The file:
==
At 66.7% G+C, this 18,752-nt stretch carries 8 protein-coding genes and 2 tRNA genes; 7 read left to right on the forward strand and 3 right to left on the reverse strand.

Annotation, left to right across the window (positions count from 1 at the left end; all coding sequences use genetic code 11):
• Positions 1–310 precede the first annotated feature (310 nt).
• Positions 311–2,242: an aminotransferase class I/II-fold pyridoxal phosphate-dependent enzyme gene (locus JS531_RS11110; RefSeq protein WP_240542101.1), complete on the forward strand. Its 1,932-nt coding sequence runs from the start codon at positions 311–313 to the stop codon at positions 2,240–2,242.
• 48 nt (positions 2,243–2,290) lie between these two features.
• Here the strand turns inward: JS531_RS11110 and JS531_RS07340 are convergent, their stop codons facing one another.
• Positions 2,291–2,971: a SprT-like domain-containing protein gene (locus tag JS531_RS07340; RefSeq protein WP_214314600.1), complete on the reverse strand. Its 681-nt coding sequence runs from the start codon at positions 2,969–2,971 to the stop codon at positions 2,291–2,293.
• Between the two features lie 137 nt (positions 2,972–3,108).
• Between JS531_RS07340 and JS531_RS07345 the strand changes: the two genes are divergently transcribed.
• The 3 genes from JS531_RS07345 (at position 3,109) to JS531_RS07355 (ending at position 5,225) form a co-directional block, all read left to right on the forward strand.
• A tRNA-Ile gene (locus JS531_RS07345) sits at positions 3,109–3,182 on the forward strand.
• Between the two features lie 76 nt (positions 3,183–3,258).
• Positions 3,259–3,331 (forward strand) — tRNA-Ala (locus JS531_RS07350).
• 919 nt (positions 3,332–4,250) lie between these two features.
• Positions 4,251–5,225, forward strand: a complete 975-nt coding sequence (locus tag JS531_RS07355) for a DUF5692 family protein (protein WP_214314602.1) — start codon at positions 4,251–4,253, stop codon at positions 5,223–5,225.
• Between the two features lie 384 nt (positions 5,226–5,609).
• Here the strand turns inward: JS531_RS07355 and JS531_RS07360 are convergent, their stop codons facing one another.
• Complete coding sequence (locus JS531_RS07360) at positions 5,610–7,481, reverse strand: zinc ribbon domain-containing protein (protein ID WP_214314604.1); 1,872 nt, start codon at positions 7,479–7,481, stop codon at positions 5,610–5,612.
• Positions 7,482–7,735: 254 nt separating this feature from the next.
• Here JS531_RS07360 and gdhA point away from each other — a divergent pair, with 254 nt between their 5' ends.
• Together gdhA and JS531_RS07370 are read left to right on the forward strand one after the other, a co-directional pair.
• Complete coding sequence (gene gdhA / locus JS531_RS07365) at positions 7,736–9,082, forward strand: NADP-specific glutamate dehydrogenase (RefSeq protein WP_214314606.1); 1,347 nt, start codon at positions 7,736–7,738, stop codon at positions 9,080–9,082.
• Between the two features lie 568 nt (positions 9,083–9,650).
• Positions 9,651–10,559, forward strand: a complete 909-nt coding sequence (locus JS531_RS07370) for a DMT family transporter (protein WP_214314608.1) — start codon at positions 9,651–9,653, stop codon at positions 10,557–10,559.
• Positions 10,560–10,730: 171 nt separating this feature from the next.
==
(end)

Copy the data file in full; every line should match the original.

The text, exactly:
At 66.7% G+C, this 18,752-nt stretch carries 8 protein-coding genes and 2 tRNA genes; 7 read left to right on the forward strand and 3 right to left on the reverse strand.

Annotation, left to right across the window (positions count from 1 at the left end; all coding sequences use genetic code 11):
• Positions 1–310 precede the first annotated feature (310 nt).
• Positions 311–2,242: an aminotransferase class I/II-fold pyridoxal phosphate-dependent enzyme gene (locus JS531_RS11110; RefSeq protein WP_240542101.1), complete on the forward strand. Its 1,932-nt coding sequence runs from the start codon at positions 311–313 to the stop codon at positions 2,240–2,242.
• 48 nt (positions 2,243–2,290) lie between these two features.
• Here the strand turns inward: JS531_RS11110 and JS531_RS07340 are convergent, their stop codons facing one another.
• Positions 2,291–2,971: a SprT-like domain-containing protein gene (locus tag JS531_RS07340; RefSeq protein WP_214314600.1), complete on the reverse strand. Its 681-nt coding sequence runs from the start codon at positions 2,969–2,971 to the stop codon at positions 2,291–2,293.
• Between the two features lie 137 nt (positions 2,972–3,108).
• Between JS531_RS07340 and JS531_RS07345 the strand changes: the two genes are divergently transcribed.
• The 3 genes from JS531_RS07345 (at position 3,109) to JS531_RS07355 (ending at position 5,225) form a co-directional block, all read left to right on the forward strand.
• A tRNA-Ile gene (locus JS531_RS07345) sits at positions 3,109–3,182 on the forward strand.
• Between the two features lie 76 nt (positions 3,183–3,258).
• Positions 3,259–3,331 (forward strand) — tRNA-Ala (locus JS531_RS07350).
• 919 nt (positions 3,332–4,250) lie between these two features.
• Positions 4,251–5,225, forward strand: a complete 975-nt coding sequence (locus tag JS531_RS07355) for a DUF5692 family protein (protein WP_214314602.1) — start codon at positions 4,251–4,253, stop codon at positions 5,223–5,225.
• Between the two features lie 384 nt (positions 5,226–5,609).
• Here the strand turns inward: JS531_RS07355 and JS531_RS07360 are convergent, their stop codons facing one another.
• Complete coding sequence (locus JS531_RS07360) at positions 5,610–7,481, reverse strand: zinc ribbon domain-containing protein (protein ID WP_214314604.1); 1,872 nt, start codon at positions 7,479–7,481, stop codon at positions 5,610–5,612.
• Positions 7,482–7,735: 254 nt separating this feature from the next.
• Here JS531_RS07360 and gdhA point away from each other — a divergent pair, with 254 nt between their 5' ends.
• Together gdhA and JS531_RS07370 are read left to right on the forward strand one after the other, a co-directional pair.
• Complete coding sequence (gene gdhA / locus JS531_RS07365) at positions 7,736–9,082, forward strand: NADP-specific glutamate dehydrogenase (RefSeq protein WP_214314606.1); 1,347 nt, start codon at positions 7,736–7,738, stop codon at positions 9,080–9,082.
• Between the two features lie 568 nt (positions 9,083–9,650).
• Positions 9,651–10,559, forward strand: a complete 909-nt coding sequence (locus JS531_RS07370) for a DMT family transporter (protein WP_214314608.1) — start codon at positions 9,651–9,653, stop codon at positions 10,557–10,559.
• Positions 10,560–10,730: 171 nt separating this feature from the next.